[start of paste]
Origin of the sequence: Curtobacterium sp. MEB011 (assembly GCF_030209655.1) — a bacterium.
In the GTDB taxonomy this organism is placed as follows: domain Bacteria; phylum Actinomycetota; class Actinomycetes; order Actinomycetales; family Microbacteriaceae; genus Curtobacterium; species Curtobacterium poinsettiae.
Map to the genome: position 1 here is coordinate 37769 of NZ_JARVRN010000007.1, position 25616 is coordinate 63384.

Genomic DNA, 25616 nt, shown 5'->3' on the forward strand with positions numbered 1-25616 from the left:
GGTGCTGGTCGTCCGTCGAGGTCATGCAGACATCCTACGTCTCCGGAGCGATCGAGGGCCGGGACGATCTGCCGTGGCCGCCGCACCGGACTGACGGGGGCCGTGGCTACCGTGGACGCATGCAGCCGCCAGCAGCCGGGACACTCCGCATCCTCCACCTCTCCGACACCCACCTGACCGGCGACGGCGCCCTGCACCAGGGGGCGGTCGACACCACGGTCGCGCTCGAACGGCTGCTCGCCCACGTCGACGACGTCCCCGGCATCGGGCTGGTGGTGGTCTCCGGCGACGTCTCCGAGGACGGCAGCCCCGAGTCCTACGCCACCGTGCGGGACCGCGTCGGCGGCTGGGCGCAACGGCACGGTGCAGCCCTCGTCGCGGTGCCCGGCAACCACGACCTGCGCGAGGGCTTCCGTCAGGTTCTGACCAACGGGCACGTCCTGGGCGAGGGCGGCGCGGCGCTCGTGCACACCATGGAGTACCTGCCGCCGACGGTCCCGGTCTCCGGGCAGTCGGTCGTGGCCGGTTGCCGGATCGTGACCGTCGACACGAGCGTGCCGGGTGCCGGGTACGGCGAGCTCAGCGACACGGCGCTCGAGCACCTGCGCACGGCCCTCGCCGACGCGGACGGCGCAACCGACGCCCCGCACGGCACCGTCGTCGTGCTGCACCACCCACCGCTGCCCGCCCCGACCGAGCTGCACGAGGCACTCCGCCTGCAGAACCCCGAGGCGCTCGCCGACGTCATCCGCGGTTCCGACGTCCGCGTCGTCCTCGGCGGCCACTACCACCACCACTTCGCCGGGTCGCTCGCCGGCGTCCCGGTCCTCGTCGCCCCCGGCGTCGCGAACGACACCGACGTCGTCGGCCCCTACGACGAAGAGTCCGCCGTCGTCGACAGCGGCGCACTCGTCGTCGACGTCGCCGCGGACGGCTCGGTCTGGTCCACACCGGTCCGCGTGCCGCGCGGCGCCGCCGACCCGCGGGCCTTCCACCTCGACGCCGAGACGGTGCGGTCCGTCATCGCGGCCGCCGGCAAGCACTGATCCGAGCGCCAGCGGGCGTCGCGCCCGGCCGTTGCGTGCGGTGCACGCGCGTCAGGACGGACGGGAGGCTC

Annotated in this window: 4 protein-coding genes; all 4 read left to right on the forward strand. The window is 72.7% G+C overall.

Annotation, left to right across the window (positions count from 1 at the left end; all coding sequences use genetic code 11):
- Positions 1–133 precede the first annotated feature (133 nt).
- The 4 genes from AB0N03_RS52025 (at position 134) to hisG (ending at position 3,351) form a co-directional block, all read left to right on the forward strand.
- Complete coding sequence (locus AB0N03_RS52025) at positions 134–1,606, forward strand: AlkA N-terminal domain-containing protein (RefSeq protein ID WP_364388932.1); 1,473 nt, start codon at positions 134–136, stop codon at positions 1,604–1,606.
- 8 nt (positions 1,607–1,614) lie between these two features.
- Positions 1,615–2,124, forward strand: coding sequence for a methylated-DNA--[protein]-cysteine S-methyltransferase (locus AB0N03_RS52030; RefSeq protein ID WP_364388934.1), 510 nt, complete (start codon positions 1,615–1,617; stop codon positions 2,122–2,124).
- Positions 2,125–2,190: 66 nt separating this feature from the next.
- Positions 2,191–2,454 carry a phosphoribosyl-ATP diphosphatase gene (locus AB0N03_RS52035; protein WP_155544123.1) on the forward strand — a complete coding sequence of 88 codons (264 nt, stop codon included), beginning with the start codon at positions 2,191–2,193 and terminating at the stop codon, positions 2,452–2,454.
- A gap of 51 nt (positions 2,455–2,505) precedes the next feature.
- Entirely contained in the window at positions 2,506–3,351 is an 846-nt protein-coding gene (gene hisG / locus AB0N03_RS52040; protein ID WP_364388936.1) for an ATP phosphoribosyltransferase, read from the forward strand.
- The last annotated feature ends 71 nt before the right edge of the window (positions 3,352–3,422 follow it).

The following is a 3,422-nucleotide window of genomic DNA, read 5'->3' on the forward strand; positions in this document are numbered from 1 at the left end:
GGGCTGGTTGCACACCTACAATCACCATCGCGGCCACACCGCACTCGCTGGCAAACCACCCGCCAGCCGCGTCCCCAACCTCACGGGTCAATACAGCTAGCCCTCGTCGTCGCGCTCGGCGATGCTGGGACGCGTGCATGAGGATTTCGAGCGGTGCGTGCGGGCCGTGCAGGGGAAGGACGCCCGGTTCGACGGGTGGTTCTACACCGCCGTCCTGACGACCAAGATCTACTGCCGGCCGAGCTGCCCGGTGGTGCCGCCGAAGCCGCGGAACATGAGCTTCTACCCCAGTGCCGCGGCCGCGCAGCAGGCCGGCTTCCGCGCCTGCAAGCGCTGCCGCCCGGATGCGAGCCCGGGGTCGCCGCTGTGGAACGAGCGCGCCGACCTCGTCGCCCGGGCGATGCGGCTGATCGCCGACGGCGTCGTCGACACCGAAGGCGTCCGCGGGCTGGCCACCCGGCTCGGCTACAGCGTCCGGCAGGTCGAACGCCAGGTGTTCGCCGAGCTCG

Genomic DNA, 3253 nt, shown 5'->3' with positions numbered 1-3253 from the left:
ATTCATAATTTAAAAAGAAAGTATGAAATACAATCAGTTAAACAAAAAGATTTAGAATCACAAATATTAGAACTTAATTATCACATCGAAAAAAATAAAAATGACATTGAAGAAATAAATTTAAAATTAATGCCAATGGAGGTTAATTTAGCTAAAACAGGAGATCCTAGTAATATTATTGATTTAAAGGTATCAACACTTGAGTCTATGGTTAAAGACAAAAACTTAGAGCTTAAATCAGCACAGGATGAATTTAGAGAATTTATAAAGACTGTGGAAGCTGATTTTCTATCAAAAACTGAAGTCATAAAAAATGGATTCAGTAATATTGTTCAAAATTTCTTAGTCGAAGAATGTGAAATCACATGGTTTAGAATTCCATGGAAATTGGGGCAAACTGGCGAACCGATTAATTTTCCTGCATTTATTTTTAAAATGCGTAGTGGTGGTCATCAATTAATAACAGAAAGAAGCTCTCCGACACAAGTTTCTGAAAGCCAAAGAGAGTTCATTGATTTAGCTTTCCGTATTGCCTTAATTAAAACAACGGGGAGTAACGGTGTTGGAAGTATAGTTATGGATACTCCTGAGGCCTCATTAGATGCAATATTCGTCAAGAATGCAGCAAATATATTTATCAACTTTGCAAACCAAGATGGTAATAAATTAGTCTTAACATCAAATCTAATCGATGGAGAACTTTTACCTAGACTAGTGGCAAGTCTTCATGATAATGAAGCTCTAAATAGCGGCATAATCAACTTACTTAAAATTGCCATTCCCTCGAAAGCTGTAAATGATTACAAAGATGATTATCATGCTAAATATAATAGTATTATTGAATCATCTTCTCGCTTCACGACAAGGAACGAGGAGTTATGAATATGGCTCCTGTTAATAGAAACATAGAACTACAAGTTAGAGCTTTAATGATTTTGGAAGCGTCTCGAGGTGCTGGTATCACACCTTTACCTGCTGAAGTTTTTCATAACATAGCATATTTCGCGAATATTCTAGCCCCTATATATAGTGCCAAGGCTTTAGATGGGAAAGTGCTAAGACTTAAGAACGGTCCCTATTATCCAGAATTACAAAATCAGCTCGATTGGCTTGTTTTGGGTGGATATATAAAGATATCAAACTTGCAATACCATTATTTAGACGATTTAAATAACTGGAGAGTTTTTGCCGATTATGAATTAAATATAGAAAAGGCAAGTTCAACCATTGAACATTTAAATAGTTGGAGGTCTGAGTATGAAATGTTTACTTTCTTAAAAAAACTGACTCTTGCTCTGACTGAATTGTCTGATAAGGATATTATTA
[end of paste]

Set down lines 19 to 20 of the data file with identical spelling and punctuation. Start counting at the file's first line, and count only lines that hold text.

GGGCTGGTTGCACACCTACAATCACCATCGCGGCCACACCGCACTCGCTGGCAAACCACCCGCCAGCCGCGTCCCCAACCTCACGGGTCAATACAGCTAGCCCTCGTCGTCGCGCTCGGCGATGCTGGGACGCGTGCATGAGGATTTCGAGCGGTGCGTGCGGGCCGTGCAGGGGAAGGACGCCCGGTTCGACGGGTGGTTCTACACCGCCGTCCTGACGACCAAGATCTACTGCCGGCCGAGCTGCCCGGTGGTGCCGCCGAAGCCGCGGAACATGAGCTTCTACCCCAGTGCCGCGGCCGCGCAGCAGGCCGGCTTCCGCGCCTGCAAGCGCTGCCGCCCGGATGCGAGCCCGGGGTCGCCGCTGTGGAACGAGCGCGCCGACCTCGTCGCCCGGGCGATGCGGCTGATCGCCGACGGCGTCGTCGACACCGAAGGCGTCCGCGGGCTGGCCACCCGGCTCGGCTACAGCGTCCGGCAGGTCGAACGCCAGGTGTTCGCCGAGCTCG

Genomic DNA, 3253 nt, shown 5'->3' with positions numbered 1-3253 from the left: